Alan Warner took the prestigious James Tait Black fiction prize for his latest novel The Deadman's Pedal.
The Oban-born writer received the £10,000 prize, awarded annually by the Edinburgh University English Literature department, at the Edinburgh Book Festival.
Warner is best known for his 1995 work Morvern Callar, which was adapted into a film starring Samantha Morton.
He is Writer in Residence at Edinburgh University.
The Deadman's Pedal sees a teenage boy leave school to work as a train driver and become immersed in a new world with new difficulties.
The James Tait Black biography prize was awarded to art historian Tanya Harrod for her work on a renowned potter.
Harrod received the £10,000 award for The last Sane Man: Michael Cardew, Modern Pots, Colonialism and the Counterculture.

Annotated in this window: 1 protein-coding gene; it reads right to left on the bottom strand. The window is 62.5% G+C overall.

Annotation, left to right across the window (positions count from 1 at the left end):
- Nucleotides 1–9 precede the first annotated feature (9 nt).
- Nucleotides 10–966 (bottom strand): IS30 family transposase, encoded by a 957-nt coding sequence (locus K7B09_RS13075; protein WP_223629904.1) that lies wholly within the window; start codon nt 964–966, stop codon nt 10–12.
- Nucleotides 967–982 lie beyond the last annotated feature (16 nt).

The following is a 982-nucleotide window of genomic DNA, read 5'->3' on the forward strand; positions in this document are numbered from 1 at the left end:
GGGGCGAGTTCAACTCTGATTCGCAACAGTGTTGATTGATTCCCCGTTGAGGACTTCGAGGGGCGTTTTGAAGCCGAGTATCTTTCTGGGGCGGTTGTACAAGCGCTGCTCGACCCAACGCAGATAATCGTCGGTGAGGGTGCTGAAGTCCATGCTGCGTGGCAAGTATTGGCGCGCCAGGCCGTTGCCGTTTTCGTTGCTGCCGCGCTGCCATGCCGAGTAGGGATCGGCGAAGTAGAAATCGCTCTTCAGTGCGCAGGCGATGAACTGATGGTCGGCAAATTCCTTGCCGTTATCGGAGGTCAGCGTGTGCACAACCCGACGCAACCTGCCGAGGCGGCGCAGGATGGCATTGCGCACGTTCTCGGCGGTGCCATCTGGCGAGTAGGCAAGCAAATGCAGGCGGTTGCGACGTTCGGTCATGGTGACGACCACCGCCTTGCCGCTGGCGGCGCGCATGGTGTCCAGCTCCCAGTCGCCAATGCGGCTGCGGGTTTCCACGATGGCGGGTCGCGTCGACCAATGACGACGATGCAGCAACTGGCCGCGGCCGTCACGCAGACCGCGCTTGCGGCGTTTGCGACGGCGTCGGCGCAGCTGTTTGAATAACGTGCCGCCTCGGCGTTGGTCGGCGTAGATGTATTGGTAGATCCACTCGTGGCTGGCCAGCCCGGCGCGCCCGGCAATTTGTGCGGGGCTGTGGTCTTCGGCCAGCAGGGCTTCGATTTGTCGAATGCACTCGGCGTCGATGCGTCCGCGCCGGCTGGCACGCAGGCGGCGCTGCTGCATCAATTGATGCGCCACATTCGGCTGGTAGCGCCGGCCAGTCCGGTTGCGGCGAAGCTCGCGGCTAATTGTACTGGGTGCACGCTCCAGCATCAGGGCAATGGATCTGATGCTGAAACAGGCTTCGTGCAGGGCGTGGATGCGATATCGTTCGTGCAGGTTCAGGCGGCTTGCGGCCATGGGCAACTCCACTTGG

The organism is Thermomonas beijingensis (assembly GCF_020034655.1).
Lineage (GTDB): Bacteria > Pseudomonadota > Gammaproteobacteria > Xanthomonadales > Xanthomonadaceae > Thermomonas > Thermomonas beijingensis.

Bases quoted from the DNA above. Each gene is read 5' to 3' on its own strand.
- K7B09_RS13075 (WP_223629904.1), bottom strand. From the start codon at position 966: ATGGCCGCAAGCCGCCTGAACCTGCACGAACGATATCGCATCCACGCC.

Fiction judge Lee Spinks from Edinburgh University said: "Alan Warner's The Deadman's Pedal is an exceptionally fine novel, richly evocative in detail, beautifully poised in execution, which in the story of one young man's journey to adulthood through the mysteries of childhood, sexuality, work, the realities of class society and the experience of divided family loyalties, offers a compelling poetic vision of a changing Scotland."
The James Tait Black Awards were founded in 1919 by Janet Coats, the widow of publisher James Tait Black, to commemorate her husband's love of books.